Eyeless Shrimp and the BP Oil Spill
Down along the Gulf coast, the beaches look cleaner, the birds less tar-covered, but the longterm consequences of the BP oil spill are leaving their mark under the ocean's surface.
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Down along the Gulf coast, the beaches look cleaner, the birds less tar-covered, but the longterm consequences of the BP oil spill are leaving their mark under the ocean's surface. Scientists continue to be shocked at what they're pulling up from the area around the Deepwater Horizon explosion that killed 11 and coated thousands of square miles of the Gulf of Mexico. It happened almost exactly two years ago, and as much good news as you read about the return of tourism and the spending of BP's money to help the recovery efforts, some major problems remain.
We're most concerned about the eyeless shrimp. Scott Eustis from the Gulf Restoration Network recently showed Al Jazeera English's Dahr Jamail some of those shrimp. It's easy to see what's wrong with them: They have no eyes! In other parts of the Gulf, fisherman are finding fish covered in black lesions and even dead dolphins floating in the water. Eyeless shrimp or killifish covered in oil-colored spots serve as cringeworthy reminders of how even a small amount of leftover contaminant can do huge amounts of damage to local lifeforms.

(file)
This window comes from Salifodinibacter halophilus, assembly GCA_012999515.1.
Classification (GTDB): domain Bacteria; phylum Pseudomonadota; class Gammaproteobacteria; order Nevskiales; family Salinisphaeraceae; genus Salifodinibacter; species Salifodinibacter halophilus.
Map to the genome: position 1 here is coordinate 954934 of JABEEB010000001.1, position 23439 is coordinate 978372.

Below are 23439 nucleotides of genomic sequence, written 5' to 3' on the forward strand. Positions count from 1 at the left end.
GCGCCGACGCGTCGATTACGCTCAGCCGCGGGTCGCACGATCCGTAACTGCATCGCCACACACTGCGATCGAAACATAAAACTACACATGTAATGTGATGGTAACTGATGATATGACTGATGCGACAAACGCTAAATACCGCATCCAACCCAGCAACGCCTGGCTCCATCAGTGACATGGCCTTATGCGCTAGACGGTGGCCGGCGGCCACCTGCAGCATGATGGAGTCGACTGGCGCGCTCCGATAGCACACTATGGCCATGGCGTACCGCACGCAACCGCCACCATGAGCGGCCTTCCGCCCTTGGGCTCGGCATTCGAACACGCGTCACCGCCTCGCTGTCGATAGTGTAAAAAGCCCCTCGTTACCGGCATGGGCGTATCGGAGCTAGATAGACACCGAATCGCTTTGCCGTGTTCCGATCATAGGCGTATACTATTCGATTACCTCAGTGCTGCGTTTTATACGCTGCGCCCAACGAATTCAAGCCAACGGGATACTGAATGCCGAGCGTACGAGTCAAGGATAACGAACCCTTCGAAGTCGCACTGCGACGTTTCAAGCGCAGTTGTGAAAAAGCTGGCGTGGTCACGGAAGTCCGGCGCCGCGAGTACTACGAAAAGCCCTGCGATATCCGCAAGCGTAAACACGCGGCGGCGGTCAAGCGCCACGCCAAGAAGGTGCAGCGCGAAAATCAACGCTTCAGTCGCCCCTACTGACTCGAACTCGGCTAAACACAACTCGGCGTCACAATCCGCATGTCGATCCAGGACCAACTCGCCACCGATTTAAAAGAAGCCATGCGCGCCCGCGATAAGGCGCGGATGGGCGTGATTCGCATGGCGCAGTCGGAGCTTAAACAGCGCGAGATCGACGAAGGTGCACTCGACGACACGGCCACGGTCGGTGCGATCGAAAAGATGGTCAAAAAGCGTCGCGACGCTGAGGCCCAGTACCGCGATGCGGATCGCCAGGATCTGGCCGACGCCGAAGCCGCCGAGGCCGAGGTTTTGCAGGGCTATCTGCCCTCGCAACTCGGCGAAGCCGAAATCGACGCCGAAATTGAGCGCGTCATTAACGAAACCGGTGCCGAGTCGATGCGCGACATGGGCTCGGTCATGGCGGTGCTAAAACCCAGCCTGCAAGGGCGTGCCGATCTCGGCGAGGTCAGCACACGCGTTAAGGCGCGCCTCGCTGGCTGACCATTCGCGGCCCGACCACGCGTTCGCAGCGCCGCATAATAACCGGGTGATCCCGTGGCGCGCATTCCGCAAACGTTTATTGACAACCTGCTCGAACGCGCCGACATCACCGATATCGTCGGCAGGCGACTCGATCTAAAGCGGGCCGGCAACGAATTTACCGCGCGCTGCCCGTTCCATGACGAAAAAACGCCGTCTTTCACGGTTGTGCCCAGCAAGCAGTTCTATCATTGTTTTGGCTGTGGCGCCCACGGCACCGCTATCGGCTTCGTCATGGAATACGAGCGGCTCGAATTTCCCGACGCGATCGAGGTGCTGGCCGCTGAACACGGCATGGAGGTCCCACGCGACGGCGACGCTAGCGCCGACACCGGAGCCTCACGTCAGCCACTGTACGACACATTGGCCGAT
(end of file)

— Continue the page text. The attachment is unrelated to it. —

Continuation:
But you don't even have to eat mutant fish to be affected by the spill. A new report by the non-BP-funded Surfrider Foundation shows that humans swimming in the Gulf are soaking up the chemical that BP used to disperse the oil right after the spill. While they look normal in daylight, under a UV light, the dispersant shows up as bright white globs. (See the image from the Surfrider Foundation to the left.)
The full scale of this problem will likely not be known for years. There's no reversing what happened on April 20, 2010, but the Obama administration is still busy pointing fingers. The presidential commission that investigated the spill recently gave Congress a "D" for not doing enough soon enough after the Deepwater Horizon explosion. William K. Reilly, co-chair of the commission and a former EPA administrator told The Washington Post that Congress had been "very partisan and negative" about safety reforms after the disaster. Reilly also praised BP for their response, saying that they have "significantly improved their game" since the spill.
And how about the government? Well, according to Al Jazeera's report, they're not doing a thing to address the mutant fish problem in the Gulf. Maybe they think it's a small matter.